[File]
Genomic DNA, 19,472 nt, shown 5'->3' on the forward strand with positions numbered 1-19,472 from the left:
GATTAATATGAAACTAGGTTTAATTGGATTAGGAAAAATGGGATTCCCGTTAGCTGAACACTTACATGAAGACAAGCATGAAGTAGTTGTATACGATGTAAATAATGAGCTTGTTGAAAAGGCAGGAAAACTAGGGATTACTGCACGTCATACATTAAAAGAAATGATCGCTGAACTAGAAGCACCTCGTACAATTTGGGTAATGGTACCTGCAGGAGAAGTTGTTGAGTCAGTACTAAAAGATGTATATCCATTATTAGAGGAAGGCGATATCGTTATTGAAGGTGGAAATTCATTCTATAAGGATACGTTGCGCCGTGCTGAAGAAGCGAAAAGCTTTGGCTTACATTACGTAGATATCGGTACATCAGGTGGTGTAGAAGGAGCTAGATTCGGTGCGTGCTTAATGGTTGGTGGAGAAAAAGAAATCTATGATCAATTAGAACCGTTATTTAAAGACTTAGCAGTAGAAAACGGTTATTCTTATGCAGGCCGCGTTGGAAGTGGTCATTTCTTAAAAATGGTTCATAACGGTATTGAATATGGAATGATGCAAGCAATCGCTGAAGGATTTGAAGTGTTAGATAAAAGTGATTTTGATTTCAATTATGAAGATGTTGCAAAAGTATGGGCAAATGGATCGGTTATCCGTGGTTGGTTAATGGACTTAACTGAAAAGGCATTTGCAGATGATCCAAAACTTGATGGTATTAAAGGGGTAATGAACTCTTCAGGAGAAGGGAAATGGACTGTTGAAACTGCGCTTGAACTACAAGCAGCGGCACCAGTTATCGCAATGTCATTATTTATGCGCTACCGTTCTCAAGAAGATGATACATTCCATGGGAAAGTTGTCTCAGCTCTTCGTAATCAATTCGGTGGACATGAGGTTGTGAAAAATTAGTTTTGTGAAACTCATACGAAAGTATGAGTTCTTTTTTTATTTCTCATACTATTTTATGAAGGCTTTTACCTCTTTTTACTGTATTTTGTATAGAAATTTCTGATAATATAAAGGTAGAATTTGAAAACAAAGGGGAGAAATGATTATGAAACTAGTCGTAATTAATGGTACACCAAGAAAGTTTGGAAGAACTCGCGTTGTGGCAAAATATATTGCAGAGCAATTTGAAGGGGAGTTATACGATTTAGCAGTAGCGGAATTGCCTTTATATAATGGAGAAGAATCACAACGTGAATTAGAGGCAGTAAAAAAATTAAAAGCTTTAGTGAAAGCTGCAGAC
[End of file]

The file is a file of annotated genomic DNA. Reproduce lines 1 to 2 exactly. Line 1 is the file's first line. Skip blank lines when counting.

Genomic DNA, 19,472 nt, shown 5'->3' on the forward strand with positions numbered 1-19,472 from the left:
GATTAATATGAAACTAGGTTTAATTGGATTAGGAAAAATGGGATTCCCGTTAGCTGAACACTTACATGAAGACAAGCATGAAGTAGTTGTATACGATGTAAATAATGAGCTTGTTGAAAAGGCAGGAAAACTAGGGATTACTGCACGTCATACATTAAAAGAAATGATCGCTGAACTAGAAGCACCTCGTACAATTTGGGTAATGGTACCTGCAGGAGAAGTTGTTGAGTCAGTACTAAAAGATGTATATCCATTATTAGAGGAAGGCGATATCGTTATTGAAGGTGGAAATTCATTCTATAAGGATACGTTGCGCCGTGCTGAAGAAGCGAAAAGCTTTGGCTTACATTACGTAGATATCGGTACATCAGGTGGTGTAGAAGGAGCTAGATTCGGTGCGTGCTTAATGGTTGGTGGAGAAAAAGAAATCTATGATCAATTAGAACCGTTATTTAAAGACTTAGCAGTAGAAAACGGTTATTCTTATGCAGGCCGCGTTGGAAGTGGTCATTTCTTAAAAATGGTTCATAACGGTATTGAATATGGAATGATGCAAGCAATCGCTGAAGGATTTGAAGTGTTAGATAAAAGTGATTTTGATTTCAATTATGAAGATGTTGCAAAAGTATGGGCAAATGGATCGGTTATCCGTGGTTGGTTAATGGACTTAACTGAAAAGGCATTTGCAGATGATCCAAAACTTGATGGTATTAAAGGGGTAATGAACTCTTCAGGAGAAGGGAAATGGACTGTTGAAACTGCGCTTGAACTACAAGCAGCGGCACCAGTTATCGCAATGTCATTATTTATGCGCTACCGTTCTCAAGAAGATGATACATTCCATGGGAAAGTTGTCTCAGCTCTTCGTAATCAATTCGGTGGACATGAGGTTGTGAAAAATTAGTTTTGTGAAACTCATACGAAAGTATGAGTTCTTTTTTTATTTCTCATACTATTTTATGAAGGCTTTTACCTCTTTTTACTGTATTTTGTATAGAAATTTCTGATAATATAAAGGTAGAATTTGAAAACAAAGGGGAGAAATGATTATGAAACTAGTCGTAATTAATGGTACACCAAGAAAGTTTGGAAGAACTCGCGTTGTGGCAAAATATATTGCAGAGCAATTTGAAGGGGAGTTATACGATTTAGCAGTAGCGGAATTGCCTTTATATAATGGAGAAGAATCACAACGTGAATTAGAGGCAGTAAAAAAATTAAAAGCTTTAGTGAAAGCTGCAGAC